October 3 marks Bring Your Bible to School Day, and one law firm wants to make sure students know their rights as they enter campus gates.
Pacific Justice Institute (PJI) President Brad Dacus indicates that campus politics demonizes Christians for their beliefs in biblical morality and treats their religious expression as hate speech.
"As public schools become more and more intolerant and even hostile to students because of their Christian faith, we felt it important to empower students to be open about their faith and not to fear ramifications or persecution," Dacus, shared.
PJI has provided numerous resources to enable and empower students to live and express their faith, but this year is the first time the law firm has produced a resource in the form of a handout that champions and defends students' rights to bring their Bible to school. In addition, Focus on the Family -- which sponsors this annual event -- has posted a frequently asked questions page on its website to serve as a quick resource to empower students to know their rights and freely share and express their faith on campus.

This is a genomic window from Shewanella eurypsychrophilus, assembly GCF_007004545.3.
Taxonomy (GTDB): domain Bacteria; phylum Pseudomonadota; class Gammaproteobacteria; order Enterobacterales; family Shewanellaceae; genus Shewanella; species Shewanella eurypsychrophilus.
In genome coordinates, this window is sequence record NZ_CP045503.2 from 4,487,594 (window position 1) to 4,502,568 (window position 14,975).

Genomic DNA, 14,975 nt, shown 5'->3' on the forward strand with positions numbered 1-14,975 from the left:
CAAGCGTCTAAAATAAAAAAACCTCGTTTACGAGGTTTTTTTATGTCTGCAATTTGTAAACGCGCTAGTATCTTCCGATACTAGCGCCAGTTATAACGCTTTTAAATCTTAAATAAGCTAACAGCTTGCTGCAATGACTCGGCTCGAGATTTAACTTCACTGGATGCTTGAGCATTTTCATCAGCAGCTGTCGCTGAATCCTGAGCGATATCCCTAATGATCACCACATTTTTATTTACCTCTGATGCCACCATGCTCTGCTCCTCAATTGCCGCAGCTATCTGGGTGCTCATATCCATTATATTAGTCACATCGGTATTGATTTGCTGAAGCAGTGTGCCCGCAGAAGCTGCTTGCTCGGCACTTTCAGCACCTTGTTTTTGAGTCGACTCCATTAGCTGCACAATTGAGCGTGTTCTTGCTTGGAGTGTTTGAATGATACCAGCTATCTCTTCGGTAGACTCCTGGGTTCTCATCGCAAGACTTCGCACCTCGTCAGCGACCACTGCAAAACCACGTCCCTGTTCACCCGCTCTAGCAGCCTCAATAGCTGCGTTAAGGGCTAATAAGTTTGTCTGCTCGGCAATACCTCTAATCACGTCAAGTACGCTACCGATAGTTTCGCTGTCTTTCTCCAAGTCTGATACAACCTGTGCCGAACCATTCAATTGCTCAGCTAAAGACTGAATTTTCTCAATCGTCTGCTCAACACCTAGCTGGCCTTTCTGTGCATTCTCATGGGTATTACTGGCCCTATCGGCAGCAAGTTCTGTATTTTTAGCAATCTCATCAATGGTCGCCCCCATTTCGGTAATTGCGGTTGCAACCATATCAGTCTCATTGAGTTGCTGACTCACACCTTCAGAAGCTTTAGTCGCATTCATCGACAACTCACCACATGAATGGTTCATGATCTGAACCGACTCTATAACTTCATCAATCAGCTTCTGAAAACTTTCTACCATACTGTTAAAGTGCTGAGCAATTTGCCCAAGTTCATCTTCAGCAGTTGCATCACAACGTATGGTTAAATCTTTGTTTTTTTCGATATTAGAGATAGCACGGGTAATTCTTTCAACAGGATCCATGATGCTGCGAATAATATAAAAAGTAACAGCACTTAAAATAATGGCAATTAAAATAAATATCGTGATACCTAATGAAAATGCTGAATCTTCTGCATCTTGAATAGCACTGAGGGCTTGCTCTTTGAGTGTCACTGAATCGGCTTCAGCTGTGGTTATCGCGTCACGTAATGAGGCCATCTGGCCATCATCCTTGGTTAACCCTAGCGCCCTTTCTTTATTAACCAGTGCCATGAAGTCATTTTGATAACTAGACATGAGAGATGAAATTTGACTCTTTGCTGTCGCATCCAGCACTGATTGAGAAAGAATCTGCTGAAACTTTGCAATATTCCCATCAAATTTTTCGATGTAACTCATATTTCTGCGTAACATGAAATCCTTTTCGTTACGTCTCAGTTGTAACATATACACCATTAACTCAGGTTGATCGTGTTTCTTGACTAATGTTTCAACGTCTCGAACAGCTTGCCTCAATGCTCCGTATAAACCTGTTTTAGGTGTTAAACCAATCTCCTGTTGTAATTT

"Students are free to bring their Bible to school every day of the school year, and, in fact, [they] can read it, can study it, can discuss it – so long as it's not during classroom time," Dacus maintained. "This Bring Your Bible to School Day will hopefully enlighten and encourage students to do this – not just on October third, but at other times, as they're called and led to do so throughout the year."
Dacus invites students to contact Pacific Justice Institute if they face any reprisal from teachers or any school staff.
"The event is designed to empower you as a student to express your belief in the truth of God's Word, and to do so in a respectful way that demonstrates the love of Christ," states the FAQ page on the Bring Your Bible to School Day website. "Participation is voluntary and student-directed, meaning it's completely up to students, Christian clubs and youth groups to sign up online. and then lead the activities in their school."